The State of the TBR

It’s time to get serious.

This is the year I get rid of my TBR! (I can hear you all laughing from here, don’t worry.) I’ve decided to take stock of my TBR now at the beginning of the year to see if there is some way I can prevent books from entering my home this year as fast as I send them out the door. Can it be done? We’ll see!

First, let’s talk about the books I got for Christmas. My most recent additions to the TBR:


Yes, my Christmas tree is as big as the pile of books. For Christmas this year, I’m very excited to add the new Harry Potter box set with the covers designed by Kazu Kibuishi. I love these. I got chills opening the box and looking at all the covers. Thank you, Michael! I also got:

  1. Duplex by Kathryn Davis
  2. Savage Beauty: The Life of Edna St. Vincent Millay by Nancy Mitford
  3. From the Forest: A search for the Hidden Roots of our Fairy Tales by Sara Maitland
  4. Horoscopes for the Dead by Billy Collins
  5. The Etymologicon: A Circular Stroll Through the Hidden Connections of the English Language by Mark Forsyth
  6. Canada by Richard Ford
  7. Vampire Academy by Richelle Mead
  8. An Astronaut’s Guide to Life on Earth by Col. Chris Hadfield (This was technically a gift from me to Michael, but I’m so excited to read it.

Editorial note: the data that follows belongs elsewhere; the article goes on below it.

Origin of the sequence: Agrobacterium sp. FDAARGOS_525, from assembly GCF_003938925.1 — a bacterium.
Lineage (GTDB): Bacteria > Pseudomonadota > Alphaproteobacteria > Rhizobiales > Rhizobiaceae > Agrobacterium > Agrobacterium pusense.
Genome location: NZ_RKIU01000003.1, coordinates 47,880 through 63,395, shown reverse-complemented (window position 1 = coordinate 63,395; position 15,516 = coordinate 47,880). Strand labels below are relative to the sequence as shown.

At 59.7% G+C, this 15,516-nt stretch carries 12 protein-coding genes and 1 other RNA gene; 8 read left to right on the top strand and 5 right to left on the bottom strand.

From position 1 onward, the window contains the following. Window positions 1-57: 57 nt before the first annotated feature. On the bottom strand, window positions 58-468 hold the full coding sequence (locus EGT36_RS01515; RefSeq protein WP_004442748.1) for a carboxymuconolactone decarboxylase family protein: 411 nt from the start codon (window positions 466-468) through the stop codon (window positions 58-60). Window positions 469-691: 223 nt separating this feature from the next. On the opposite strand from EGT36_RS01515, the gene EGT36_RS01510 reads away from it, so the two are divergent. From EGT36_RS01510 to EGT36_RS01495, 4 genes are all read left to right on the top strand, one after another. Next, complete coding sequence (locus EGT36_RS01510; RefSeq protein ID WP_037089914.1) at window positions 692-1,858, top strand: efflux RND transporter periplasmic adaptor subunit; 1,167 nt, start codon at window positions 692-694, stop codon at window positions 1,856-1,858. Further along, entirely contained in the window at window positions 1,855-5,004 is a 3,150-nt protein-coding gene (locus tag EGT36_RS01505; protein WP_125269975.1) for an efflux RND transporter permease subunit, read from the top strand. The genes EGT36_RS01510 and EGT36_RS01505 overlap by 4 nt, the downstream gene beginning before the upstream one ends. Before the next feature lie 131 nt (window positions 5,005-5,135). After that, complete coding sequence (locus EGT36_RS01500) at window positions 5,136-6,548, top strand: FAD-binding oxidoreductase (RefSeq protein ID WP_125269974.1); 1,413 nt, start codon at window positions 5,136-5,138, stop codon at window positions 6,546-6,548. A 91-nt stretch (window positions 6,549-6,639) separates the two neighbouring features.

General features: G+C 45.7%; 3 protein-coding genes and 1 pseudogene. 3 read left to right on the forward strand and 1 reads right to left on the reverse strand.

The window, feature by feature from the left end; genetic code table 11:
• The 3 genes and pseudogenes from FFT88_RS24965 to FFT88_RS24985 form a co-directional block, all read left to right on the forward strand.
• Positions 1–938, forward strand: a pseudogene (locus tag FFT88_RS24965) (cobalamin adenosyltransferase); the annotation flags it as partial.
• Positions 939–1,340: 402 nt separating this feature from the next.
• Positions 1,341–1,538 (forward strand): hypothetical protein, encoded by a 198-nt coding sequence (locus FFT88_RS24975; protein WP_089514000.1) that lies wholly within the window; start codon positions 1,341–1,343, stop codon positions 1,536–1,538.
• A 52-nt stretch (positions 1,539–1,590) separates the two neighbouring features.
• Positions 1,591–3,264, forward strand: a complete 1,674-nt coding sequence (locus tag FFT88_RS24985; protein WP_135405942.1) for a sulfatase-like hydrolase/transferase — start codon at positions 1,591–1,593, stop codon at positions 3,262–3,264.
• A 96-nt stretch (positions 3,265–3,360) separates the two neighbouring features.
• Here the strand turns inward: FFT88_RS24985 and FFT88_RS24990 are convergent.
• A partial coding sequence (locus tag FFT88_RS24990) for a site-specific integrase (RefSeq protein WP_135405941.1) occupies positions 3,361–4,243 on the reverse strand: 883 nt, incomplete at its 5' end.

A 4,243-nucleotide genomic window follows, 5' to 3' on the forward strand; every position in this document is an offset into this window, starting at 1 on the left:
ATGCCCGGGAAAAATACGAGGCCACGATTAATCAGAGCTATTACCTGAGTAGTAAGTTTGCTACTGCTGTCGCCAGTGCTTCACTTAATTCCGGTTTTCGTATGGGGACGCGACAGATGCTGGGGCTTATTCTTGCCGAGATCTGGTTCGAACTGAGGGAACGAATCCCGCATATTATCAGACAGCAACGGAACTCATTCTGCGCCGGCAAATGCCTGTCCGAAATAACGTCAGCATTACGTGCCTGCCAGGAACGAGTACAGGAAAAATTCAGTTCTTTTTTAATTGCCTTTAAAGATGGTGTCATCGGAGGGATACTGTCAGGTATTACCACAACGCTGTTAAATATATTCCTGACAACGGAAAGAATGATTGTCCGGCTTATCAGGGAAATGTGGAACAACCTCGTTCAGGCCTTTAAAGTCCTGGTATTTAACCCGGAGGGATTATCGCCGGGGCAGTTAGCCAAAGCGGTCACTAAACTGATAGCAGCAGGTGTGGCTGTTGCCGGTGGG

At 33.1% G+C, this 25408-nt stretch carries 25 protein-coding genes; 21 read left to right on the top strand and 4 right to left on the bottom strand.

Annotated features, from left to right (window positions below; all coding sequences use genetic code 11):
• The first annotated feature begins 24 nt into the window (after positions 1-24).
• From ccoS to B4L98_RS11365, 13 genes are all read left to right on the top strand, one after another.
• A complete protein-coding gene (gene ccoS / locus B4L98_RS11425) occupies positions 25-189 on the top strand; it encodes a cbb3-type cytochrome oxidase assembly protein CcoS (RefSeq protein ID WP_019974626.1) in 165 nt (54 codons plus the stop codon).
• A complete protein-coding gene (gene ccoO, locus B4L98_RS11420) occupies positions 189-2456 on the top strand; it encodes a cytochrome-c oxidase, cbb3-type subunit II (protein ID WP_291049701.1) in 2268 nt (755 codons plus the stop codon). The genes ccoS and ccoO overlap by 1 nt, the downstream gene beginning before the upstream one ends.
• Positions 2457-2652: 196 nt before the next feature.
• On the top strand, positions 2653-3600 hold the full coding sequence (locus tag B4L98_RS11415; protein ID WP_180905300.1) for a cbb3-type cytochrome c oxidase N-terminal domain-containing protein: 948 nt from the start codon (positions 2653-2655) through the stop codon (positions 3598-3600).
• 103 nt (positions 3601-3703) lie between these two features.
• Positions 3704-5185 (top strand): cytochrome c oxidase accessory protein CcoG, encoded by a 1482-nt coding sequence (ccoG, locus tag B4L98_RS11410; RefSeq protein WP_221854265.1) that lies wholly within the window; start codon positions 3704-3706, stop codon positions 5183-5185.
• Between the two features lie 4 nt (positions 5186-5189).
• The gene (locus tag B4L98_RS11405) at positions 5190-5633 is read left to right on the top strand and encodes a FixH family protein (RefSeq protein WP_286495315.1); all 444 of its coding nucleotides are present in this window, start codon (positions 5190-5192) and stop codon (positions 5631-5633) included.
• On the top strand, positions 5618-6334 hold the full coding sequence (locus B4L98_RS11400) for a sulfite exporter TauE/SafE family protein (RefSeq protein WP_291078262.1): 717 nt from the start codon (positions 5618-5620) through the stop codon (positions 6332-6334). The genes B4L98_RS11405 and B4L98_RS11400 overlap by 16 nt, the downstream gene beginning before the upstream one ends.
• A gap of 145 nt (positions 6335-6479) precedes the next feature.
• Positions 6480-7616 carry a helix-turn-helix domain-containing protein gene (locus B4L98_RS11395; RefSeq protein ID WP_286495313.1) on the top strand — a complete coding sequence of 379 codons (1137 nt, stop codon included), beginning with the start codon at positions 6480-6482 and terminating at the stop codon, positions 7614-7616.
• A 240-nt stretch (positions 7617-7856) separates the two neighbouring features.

Now, onto the TBR. Let’s start with nonfiction. I cannot believe how much nonfiction I had on my shelves. I should have a Nonfiction Year instead of just a Nonfiction November:


  1. The Language of the Night: Essays by Ursula Le Guin
  2. Time Traveler by Michael Novacek
  3. Nothing: A Portrait of Insomnia by Blake Butler
  4. A People’s History of the United States by Howard Zinn
  5. Truth & Beauty by Ann Patchett
  6. Our Magnificent Bastard Tongue by James McWhorter
  7. The Beekeeper’s Lament by Hannah Nordhaus
  8. The World Without Us by Alan Weisman
  9. The Unwanted Sound of Everything We Want by Garret Keizer
  10. Migraine by Oliver Sacks
  11. The Language Instinct by Steven Pinker
  12. A Short History of Nearly Everything by Bill Bryson
  13. Everybody Was So Young by Amanda Vaill
  14. Escape on the Pearl by Mary Kay Ricks
  15. Things I’ve Learned from Dying by David R. Dow
  16. A North Country Life by Sydney Lea
  17. Rocket Men by Craig Nelson
  18. Life After Murder by Nancy Mullane
  19. A Voyage Long & Strange by Tony Horwitz
  20. Island Practice by Pam Belluck
  21. The Pattern in the Carpet by Margaret Drabble
  22. The Wordy Shipmates by Sarah Vowell
  23. Wendy & The Lost Boys by Julie Salamon
  24. Unnatural Selection by Mara Hvistendahl
  25. The Immortal Life of Henrietta Lacks by Rebecca Skloot

Now fiction:

  1. The Green Mile by Stephen King (which I have read, but would very much like to reread in the coming year)
  2. Tokyo Cancelled by Rana Dasgupta
  3. City of Women by David R. Gillham
  4. Sacred Games by Vikram Chandra
  5. The Homecoming of Samuel Lake by Jenny Wingfield
  6. The Long Earth by Terry Pratchett & Stephen Baxter
  7. A Happy Marriage by Rafael Yglesias
  8. Matterhorn by Karl Marlantes
  9. Blood Fugues by Edgardo Vega Yunque
  10. Burning Bright by Tracy Chevalier